Further dollar rally hinges on Fed hiking rates soon: Reuters poll

Further dollar rally hinges on Fed hiking rates soon: Reuters poll


(Reuters) - The U.S. Federal Reserve will need to raise interest rates soon if the dollar is to push much higher, according to a Reuters poll of foreign exchange strategists.

The dollar's 18-month surge came to an abrupt halt late last month when it lost 3 percent in just under a week during the widespread financial market sell-off on China-led global growth concerns.

That market rout sparked a rally in the euro, pushing it back up toward the levels it was trading at before the European Central Bank launched its stimulus program in March.

Recent euro strength and a sharp fall in commodity prices will probably push the ECB to cut its inflation outlook on Thursday and also promise to beef up its 60 billion euro monthly bond-buying program, if the outlook worsens further.

Wild swings in world stocks, commodities and currencies has pushed many to suggest the Fed may not raise rates this month after all. Indeed, there has been a markets drastic change in expectations with increasing bets in the Fed's rate-hike lift-off will be delayed once again.

Just 19 of the 50 foreign exchange strategists polled are expecting a rate hike in a few weeks, compared to all but four in the August poll.

Still, only three analysts expect the Fed to delay to next year. The remaining 28 are betting on this year, so either at the October, or more likely the December meeting.

Reflecting that view, the poll of over 50 analysts taken this week showed modest gains for the dollar against most major currencies.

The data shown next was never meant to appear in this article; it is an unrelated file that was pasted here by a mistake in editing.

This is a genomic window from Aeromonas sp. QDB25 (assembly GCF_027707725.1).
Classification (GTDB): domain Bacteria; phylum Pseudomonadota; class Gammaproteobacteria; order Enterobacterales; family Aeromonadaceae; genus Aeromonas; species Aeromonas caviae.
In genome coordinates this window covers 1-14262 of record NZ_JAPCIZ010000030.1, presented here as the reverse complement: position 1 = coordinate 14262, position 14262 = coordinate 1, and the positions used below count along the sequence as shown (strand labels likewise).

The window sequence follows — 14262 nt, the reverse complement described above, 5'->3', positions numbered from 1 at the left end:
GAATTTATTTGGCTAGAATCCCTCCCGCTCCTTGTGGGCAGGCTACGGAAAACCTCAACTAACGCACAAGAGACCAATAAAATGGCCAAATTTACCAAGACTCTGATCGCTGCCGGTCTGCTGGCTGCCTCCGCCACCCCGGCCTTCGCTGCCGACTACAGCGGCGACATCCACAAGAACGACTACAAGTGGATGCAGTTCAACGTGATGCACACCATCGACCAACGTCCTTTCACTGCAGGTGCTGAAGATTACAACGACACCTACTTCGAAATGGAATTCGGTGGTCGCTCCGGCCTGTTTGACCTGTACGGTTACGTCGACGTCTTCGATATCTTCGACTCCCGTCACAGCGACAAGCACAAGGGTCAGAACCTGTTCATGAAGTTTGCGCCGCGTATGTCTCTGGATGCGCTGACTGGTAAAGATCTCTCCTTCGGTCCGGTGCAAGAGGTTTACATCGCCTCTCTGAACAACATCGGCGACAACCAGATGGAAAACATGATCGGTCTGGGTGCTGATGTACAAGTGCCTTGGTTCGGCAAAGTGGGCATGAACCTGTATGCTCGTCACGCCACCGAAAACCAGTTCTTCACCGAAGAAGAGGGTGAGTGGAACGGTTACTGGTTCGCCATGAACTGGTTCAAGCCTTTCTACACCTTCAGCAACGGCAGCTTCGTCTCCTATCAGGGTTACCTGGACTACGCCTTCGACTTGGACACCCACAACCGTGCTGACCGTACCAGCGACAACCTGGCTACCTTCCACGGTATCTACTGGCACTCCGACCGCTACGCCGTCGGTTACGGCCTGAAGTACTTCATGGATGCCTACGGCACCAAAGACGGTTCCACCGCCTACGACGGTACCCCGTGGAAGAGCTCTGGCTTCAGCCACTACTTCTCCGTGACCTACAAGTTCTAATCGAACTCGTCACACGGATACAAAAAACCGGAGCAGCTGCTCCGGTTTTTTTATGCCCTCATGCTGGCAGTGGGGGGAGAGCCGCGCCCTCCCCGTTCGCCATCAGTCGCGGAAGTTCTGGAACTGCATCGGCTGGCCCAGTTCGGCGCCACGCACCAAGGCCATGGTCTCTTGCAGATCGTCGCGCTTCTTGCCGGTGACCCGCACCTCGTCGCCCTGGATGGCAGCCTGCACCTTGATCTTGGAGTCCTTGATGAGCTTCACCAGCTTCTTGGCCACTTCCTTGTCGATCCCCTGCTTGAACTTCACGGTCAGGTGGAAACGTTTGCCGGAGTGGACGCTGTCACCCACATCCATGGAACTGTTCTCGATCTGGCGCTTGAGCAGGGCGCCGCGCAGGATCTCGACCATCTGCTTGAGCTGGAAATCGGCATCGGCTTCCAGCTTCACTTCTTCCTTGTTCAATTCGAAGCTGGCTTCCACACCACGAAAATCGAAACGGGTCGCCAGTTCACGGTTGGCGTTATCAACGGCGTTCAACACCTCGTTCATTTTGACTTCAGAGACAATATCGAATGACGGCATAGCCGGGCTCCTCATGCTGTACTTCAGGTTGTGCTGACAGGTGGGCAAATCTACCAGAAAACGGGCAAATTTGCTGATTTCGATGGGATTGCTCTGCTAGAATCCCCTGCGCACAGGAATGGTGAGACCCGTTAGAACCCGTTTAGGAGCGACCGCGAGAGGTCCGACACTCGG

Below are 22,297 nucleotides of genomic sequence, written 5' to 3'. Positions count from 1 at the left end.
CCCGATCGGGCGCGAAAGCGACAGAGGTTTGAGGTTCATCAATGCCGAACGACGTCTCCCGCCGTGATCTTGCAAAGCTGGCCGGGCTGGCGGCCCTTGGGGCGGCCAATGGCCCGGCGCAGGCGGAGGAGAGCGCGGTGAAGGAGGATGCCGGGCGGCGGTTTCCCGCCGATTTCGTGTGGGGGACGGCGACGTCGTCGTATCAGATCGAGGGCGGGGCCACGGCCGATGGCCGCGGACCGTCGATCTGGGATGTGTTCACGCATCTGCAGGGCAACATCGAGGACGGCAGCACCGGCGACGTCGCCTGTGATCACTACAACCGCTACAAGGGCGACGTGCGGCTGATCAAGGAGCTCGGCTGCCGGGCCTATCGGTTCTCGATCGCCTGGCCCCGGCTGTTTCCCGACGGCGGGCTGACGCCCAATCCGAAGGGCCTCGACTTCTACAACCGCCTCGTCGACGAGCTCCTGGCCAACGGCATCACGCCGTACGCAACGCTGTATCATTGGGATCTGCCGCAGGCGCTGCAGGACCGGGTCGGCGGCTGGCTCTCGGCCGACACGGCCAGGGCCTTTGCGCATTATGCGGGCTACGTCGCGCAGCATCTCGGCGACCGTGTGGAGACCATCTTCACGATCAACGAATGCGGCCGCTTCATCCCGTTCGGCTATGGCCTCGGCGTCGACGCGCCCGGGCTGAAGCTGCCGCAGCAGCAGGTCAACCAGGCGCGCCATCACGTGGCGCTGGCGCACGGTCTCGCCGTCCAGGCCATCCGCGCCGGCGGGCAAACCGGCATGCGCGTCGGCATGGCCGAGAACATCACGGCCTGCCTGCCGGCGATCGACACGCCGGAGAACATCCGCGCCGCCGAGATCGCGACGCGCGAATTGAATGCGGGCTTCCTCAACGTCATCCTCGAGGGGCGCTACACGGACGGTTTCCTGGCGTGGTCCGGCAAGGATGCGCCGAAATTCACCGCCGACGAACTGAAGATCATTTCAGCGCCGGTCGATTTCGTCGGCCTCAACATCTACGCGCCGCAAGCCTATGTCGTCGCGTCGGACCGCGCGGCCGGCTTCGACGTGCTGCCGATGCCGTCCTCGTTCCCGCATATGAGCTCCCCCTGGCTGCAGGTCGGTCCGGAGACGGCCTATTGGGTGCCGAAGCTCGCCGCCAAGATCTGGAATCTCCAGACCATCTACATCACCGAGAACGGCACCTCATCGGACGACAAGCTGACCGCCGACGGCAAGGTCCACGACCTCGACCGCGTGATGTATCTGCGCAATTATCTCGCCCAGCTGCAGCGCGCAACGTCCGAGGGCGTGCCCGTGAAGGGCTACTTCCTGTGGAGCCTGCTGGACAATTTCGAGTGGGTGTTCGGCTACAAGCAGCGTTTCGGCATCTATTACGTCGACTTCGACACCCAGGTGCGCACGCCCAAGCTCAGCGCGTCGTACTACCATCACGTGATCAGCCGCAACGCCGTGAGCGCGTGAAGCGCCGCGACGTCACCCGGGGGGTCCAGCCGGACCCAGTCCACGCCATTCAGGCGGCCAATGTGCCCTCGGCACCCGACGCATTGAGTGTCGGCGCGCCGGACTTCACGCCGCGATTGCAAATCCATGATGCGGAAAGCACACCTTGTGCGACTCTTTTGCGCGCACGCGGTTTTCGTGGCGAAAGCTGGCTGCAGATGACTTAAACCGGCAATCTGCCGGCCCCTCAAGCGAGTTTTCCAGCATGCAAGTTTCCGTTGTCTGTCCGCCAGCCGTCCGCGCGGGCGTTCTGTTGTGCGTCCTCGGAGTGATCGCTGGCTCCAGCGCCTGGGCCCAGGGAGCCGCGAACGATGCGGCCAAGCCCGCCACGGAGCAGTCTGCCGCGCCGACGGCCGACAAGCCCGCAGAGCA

But for the greenback's rally to continue, 34 of 53 analysts said it was "important" U.S. rates rise soon, with 16 saying it was very important. Only three analysts said "not important".

Jeremy Hale, head of global macro strategy at Citi, described the dilemma for currency markets in a note to clients as a "Bullish Fed in a Broken China Shop."

"In so far as the Fed tries to remain hawkish despite a fragile China, the USD may still do better but other asset markets... likely underperform - meaning weaker financial conditions overall and some kind of limitation on Fed actions."

Currency speculators have slashed their bets in favor of the dollar to their lowest since mid-June, according to data from the Commodity Futures Trading Commission last week.

Meanwhile bets against the euro were cut to their lowest in over a year and the yen shorts were squeezed.

The euro and the yen - both of which have been popular for funding trades - gained over 4 percent in a span of 4 days at the end of August.

Despite recent gains, the euro is down around 7 percent so far this year, and is expected to weaken against the dollar to $1.10 in a month from around $1.22 it was trading at on Thursday.

It is then expected to weaken to $1.08 in three months and to 1.06 in six months. It is then forecast to trade at $1.07 in a year, similar to last month's consensus.

If the consensus is realized, it would mark a second consecutive year of losses for the euro, something not seen in the common currency's history since its inception.


The International Monetary Fund said on Thursday ahead of a meeting in Ankara including G20 finance ministers and central bankers that the ECB should consider extending QE, citing building downside risks to the global economy.

A majority of economists in a separate Reuters poll predicted the ECB will eventually extend or increase its asset purchases.

Three-quarters said that the bank has simply run out of tools and that ramping up QE, scheduled to run until next September, is its only viable option.

Similarly, the Bank of Japan is expected to carry on with its ultra-easy monetary policy. As a result, the yen is forecast to weaken to 127.5 against the dollar in a year from Thursday's trading level of around 120.3.

The timing for the first rate hike is not only in limbo for the Fed but also for the Bank of England, which is expected to lift interest rates from record lows early next year.

Sterling, which has remained relatively strong, is forecast to hold steady against the dollar and trade at $1.54 in the coming year from around $1.53 currently.

(Analysis and additional reporting by Hari Kishan; Polling by Kailash Bathija and Krishna Eluri; Editing by Ross Finley/Jeremy Gaunt)